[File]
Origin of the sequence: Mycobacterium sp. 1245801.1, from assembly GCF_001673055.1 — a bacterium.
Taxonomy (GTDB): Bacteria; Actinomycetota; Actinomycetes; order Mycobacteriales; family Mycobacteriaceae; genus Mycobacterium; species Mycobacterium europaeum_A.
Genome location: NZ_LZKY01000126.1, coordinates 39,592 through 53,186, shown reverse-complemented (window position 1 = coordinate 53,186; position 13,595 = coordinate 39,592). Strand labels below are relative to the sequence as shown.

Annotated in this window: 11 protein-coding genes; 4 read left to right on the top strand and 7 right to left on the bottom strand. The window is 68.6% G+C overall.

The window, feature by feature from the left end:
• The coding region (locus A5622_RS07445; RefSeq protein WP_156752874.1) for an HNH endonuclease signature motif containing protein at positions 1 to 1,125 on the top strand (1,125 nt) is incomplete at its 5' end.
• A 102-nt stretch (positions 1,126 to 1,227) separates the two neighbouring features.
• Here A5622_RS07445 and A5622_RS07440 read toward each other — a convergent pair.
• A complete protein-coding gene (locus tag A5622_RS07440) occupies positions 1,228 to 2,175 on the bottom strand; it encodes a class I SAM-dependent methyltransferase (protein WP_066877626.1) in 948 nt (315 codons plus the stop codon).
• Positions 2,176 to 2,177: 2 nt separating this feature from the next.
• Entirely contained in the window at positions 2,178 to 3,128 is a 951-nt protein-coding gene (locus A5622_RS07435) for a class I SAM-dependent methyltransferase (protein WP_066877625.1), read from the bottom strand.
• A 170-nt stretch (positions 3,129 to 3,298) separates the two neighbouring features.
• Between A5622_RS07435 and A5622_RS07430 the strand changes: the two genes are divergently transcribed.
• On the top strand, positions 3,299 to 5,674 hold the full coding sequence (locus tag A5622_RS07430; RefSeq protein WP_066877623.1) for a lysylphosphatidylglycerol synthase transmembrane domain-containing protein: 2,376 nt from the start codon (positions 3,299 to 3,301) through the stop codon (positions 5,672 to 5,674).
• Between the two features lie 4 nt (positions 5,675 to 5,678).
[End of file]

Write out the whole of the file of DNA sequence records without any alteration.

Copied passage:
Origin of the sequence: Mycobacterium sp. 1245801.1, from assembly GCF_001673055.1 — a bacterium.
Taxonomy (GTDB): Bacteria; Actinomycetota; Actinomycetes; order Mycobacteriales; family Mycobacteriaceae; genus Mycobacterium; species Mycobacterium europaeum_A.
Genome location: NZ_LZKY01000126.1, coordinates 39,592 through 53,186, shown reverse-complemented (window position 1 = coordinate 53,186; position 13,595 = coordinate 39,592). Strand labels below are relative to the sequence as shown.

Annotated in this window: 11 protein-coding genes; 4 read left to right on the top strand and 7 right to left on the bottom strand. The window is 68.6% G+C overall.

The window, feature by feature from the left end:
• The coding region (locus A5622_RS07445; RefSeq protein WP_156752874.1) for an HNH endonuclease signature motif containing protein at positions 1 to 1,125 on the top strand (1,125 nt) is incomplete at its 5' end.
• A 102-nt stretch (positions 1,126 to 1,227) separates the two neighbouring features.
• Here A5622_RS07445 and A5622_RS07440 read toward each other — a convergent pair.
• A complete protein-coding gene (locus tag A5622_RS07440) occupies positions 1,228 to 2,175 on the bottom strand; it encodes a class I SAM-dependent methyltransferase (protein WP_066877626.1) in 948 nt (315 codons plus the stop codon).
• Positions 2,176 to 2,177: 2 nt separating this feature from the next.
• Entirely contained in the window at positions 2,178 to 3,128 is a 951-nt protein-coding gene (locus A5622_RS07435) for a class I SAM-dependent methyltransferase (protein WP_066877625.1), read from the bottom strand.
• A 170-nt stretch (positions 3,129 to 3,298) separates the two neighbouring features.
• Between A5622_RS07435 and A5622_RS07430 the strand changes: the two genes are divergently transcribed.
• On the top strand, positions 3,299 to 5,674 hold the full coding sequence (locus tag A5622_RS07430; RefSeq protein WP_066877623.1) for a lysylphosphatidylglycerol synthase transmembrane domain-containing protein: 2,376 nt from the start codon (positions 3,299 to 3,301) through the stop codon (positions 5,672 to 5,674).
• Between the two features lie 4 nt (positions 5,675 to 5,678).